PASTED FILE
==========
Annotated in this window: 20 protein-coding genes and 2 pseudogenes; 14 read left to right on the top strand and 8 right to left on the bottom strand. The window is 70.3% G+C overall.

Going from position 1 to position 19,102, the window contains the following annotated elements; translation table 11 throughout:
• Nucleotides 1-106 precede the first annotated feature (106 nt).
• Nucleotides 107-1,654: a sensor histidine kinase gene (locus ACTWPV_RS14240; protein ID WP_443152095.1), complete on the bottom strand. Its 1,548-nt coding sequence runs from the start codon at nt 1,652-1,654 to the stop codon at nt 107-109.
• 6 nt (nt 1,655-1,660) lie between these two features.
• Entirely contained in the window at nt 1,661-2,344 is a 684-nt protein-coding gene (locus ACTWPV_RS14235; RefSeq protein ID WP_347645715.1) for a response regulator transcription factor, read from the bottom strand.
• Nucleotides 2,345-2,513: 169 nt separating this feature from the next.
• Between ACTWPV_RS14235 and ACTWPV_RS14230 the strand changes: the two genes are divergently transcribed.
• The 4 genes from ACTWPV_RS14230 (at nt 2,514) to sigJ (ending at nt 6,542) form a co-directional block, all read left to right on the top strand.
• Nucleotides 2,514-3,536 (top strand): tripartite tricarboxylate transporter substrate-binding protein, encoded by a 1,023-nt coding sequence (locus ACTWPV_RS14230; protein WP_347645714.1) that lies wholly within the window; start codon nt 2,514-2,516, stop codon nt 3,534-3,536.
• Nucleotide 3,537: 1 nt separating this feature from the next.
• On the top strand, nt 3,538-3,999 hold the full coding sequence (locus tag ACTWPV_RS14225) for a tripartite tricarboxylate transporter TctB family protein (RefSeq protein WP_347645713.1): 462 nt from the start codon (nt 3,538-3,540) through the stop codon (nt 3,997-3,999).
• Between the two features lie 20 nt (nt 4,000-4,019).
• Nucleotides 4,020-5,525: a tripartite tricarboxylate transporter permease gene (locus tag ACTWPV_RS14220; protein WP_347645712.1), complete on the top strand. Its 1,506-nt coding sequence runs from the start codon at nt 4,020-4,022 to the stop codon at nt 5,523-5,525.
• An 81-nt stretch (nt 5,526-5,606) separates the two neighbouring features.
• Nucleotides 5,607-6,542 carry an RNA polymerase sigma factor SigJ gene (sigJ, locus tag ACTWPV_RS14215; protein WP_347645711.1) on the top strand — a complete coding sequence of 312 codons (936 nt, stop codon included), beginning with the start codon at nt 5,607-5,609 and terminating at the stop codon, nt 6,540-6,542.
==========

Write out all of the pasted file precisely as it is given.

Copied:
Annotated in this window: 20 protein-coding genes and 2 pseudogenes; 14 read left to right on the top strand and 8 right to left on the bottom strand. The window is 70.3% G+C overall.

Going from position 1 to position 19,102, the window contains the following annotated elements; translation table 11 throughout:
• Nucleotides 1-106 precede the first annotated feature (106 nt).
• Nucleotides 107-1,654: a sensor histidine kinase gene (locus ACTWPV_RS14240; protein ID WP_443152095.1), complete on the bottom strand. Its 1,548-nt coding sequence runs from the start codon at nt 1,652-1,654 to the stop codon at nt 107-109.
• 6 nt (nt 1,655-1,660) lie between these two features.
• Entirely contained in the window at nt 1,661-2,344 is a 684-nt protein-coding gene (locus ACTWPV_RS14235; RefSeq protein ID WP_347645715.1) for a response regulator transcription factor, read from the bottom strand.
• Nucleotides 2,345-2,513: 169 nt separating this feature from the next.
• Between ACTWPV_RS14235 and ACTWPV_RS14230 the strand changes: the two genes are divergently transcribed.
• The 4 genes from ACTWPV_RS14230 (at nt 2,514) to sigJ (ending at nt 6,542) form a co-directional block, all read left to right on the top strand.
• Nucleotides 2,514-3,536 (top strand): tripartite tricarboxylate transporter substrate-binding protein, encoded by a 1,023-nt coding sequence (locus ACTWPV_RS14230; protein WP_347645714.1) that lies wholly within the window; start codon nt 2,514-2,516, stop codon nt 3,534-3,536.
• Nucleotide 3,537: 1 nt separating this feature from the next.
• On the top strand, nt 3,538-3,999 hold the full coding sequence (locus tag ACTWPV_RS14225) for a tripartite tricarboxylate transporter TctB family protein (RefSeq protein WP_347645713.1): 462 nt from the start codon (nt 3,538-3,540) through the stop codon (nt 3,997-3,999).
• Between the two features lie 20 nt (nt 4,000-4,019).
• Nucleotides 4,020-5,525: a tripartite tricarboxylate transporter permease gene (locus tag ACTWPV_RS14220; protein WP_347645712.1), complete on the top strand. Its 1,506-nt coding sequence runs from the start codon at nt 4,020-4,022 to the stop codon at nt 5,523-5,525.
• An 81-nt stretch (nt 5,526-5,606) separates the two neighbouring features.
• Nucleotides 5,607-6,542 carry an RNA polymerase sigma factor SigJ gene (sigJ, locus tag ACTWPV_RS14215; protein WP_347645711.1) on the top strand — a complete coding sequence of 312 codons (936 nt, stop codon included), beginning with the start codon at nt 5,607-5,609 and terminating at the stop codon, nt 6,540-6,542.